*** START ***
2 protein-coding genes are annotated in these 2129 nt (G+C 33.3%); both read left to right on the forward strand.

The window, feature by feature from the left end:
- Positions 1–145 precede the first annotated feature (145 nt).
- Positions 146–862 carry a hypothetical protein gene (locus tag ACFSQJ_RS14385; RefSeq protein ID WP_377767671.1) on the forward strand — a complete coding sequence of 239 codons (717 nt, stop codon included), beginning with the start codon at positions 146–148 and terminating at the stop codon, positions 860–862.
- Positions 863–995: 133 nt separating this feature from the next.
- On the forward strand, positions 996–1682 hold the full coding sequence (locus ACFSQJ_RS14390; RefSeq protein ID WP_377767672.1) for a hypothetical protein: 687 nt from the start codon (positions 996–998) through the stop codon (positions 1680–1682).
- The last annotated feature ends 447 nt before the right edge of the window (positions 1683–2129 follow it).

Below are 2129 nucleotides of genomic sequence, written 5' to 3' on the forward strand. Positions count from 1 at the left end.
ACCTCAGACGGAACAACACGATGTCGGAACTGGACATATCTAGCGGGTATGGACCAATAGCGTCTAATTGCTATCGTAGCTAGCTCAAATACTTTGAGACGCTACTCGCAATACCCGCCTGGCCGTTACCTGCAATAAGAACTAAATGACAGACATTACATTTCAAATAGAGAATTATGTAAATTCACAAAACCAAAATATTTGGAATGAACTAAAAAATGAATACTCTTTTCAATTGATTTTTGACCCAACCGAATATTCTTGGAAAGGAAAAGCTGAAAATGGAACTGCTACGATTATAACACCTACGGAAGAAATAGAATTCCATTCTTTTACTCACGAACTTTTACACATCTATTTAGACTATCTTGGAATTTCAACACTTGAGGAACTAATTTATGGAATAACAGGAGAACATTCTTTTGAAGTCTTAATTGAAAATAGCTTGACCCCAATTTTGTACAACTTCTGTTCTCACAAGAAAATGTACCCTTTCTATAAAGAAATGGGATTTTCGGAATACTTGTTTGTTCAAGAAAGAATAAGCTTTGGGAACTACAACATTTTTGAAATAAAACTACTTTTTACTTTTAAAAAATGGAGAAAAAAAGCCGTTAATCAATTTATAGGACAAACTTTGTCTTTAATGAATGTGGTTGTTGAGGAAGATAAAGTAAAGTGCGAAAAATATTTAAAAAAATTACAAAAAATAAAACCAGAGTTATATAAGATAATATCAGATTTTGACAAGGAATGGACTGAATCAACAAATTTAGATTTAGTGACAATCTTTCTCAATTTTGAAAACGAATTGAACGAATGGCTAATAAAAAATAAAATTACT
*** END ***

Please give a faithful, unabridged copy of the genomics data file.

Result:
2 protein-coding genes are annotated in these 2129 nt (G+C 33.3%); both read left to right on the forward strand.

The window, feature by feature from the left end:
- Positions 1–145 precede the first annotated feature (145 nt).
- Positions 146–862 carry a hypothetical protein gene (locus tag ACFSQJ_RS14385; RefSeq protein ID WP_377767671.1) on the forward strand — a complete coding sequence of 239 codons (717 nt, stop codon included), beginning with the start codon at positions 146–148 and terminating at the stop codon, positions 860–862.
- Positions 863–995: 133 nt separating this feature from the next.
- On the forward strand, positions 996–1682 hold the full coding sequence (locus ACFSQJ_RS14390; RefSeq protein ID WP_377767672.1) for a hypothetical protein: 687 nt from the start codon (positions 996–998) through the stop codon (positions 1680–1682).
- The last annotated feature ends 447 nt before the right edge of the window (positions 1683–2129 follow it).

Below are 2129 nucleotides of genomic sequence, written 5' to 3' on the forward strand. Positions count from 1 at the left end.
ACCTCAGACGGAACAACACGATGTCGGAACTGGACATATCTAGCGGGTATGGACCAATAGCGTCTAATTGCTATCGTAGCTAGCTCAAATACTTTGAGACGCTACTCGCAATACCCGCCTGGCCGTTACCTGCAATAAGAACTAAATGACAGACATTACATTTCAAATAGAGAATTATGTAAATTCACAAAACCAAAATATTTGGAATGAACTAAAAAATGAATACTCTTTTCAATTGATTTTTGACCCAACCGAATATTCTTGGAAAGGAAAAGCTGAAAATGGAACTGCTACGATTATAACACCTACGGAAGAAATAGAATTCCATTCTTTTACTCACGAACTTTTACACATCTATTTAGACTATCTTGGAATTTCAACACTTGAGGAACTAATTTATGGAATAACAGGAGAACATTCTTTTGAAGTCTTAATTGAAAATAGCTTGACCCCAATTTTGTACAACTTCTGTTCTCACAAGAAAATGTACCCTTTCTATAAAGAAATGGGATTTTCGGAATACTTGTTTGTTCAAGAAAGAATAAGCTTTGGGAACTACAACATTTTTGAAATAAAACTACTTTTTACTTTTAAAAAATGGAGAAAAAAAGCCGTTAATCAATTTATAGGACAAACTTTGTCTTTAATGAATGTGGTTGTTGAGGAAGATAAAGTAAAGTGCGAAAAATATTTAAAAAAATTACAAAAAATAAAACCAGAGTTATATAAGATAATATCAGATTTTGACAAGGAATGGACTGAATCAACAAATTTAGATTTAGTGACAATCTTTCTCAATTTTGAAAACGAATTGAACGAATGGCTAATAAAAAATAAAATTACT